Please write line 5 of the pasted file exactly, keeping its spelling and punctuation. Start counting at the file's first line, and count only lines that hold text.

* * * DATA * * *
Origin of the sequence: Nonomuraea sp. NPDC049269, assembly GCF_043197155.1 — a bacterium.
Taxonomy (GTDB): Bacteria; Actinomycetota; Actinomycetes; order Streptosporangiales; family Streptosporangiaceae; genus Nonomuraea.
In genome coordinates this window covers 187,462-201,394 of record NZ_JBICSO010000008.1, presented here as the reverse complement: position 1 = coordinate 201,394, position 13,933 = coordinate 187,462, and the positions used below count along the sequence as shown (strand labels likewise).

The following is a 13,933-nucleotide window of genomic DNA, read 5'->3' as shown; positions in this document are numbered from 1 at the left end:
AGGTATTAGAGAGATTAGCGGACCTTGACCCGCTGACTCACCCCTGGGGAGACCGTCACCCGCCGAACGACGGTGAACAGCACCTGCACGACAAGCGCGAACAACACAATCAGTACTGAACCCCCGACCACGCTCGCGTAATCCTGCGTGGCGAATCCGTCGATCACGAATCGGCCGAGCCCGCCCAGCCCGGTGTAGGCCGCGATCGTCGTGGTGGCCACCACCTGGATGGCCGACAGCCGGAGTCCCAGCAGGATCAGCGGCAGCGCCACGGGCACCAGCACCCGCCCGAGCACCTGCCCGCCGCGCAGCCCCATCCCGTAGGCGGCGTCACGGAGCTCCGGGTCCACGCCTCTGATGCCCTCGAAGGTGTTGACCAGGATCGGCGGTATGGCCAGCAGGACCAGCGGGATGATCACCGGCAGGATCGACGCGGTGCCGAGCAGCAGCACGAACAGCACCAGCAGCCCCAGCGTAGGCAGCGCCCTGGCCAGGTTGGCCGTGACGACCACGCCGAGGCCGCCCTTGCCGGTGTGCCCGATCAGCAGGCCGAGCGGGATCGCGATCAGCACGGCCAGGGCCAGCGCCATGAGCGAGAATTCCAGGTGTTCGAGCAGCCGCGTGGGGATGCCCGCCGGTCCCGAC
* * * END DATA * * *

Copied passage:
AGGTATTAGAGAGATTAGCGGACCTTGACCCGCTGACTCACCCCTGGGGAGACCGTCACCCGCCGAACGACGGTGAACAGCACCTGCACGACAAGCGCGAACAACACAATCAGTACTGAACCCCCGACCACGCTCGCGTAATCCTGCGTGGCGAATCCGTCGATCACGAATCGGCCGAGCCCGCCCAGCCCGGTGTAGGCCGCGATCGTCGTGGTGGCCACCACCTGGATGGCCGACAGCCGGAGTCCCAGCAGGATCAGCGGCAGCGCCACGGGCACCAGCACCCGCCCGAGCACCTGCCCGCCGCGCAGCCCCATCCCGTAGGCGGCGTCACGGAGCTCCGGGTCCACGCCTCTGATGCCCTCGAAGGTGTTGACCAGGATCGGCGGTATGGCCAGCAGGACCAGCGGGATGATCACCGGCAGGATCGACGCGGTGCCGAGCAGCAGCACGAACAGCACCAGCAGCCCCAGCGTAGGCAGCGCCCTGGCCAGGTTGGCCGTGACGACCACGCCGAGGCCGCCCTTGCCGGTGTGCCCGATCAGCAGGCCGAGCGGGATCGCGATCAGCACGGCCAGGGCCAGCGCCATGAGCGAGAATTCCAGGTGTTCGAGCAGCCGCGTGGGGATGCCCGCCGGTCCCGAC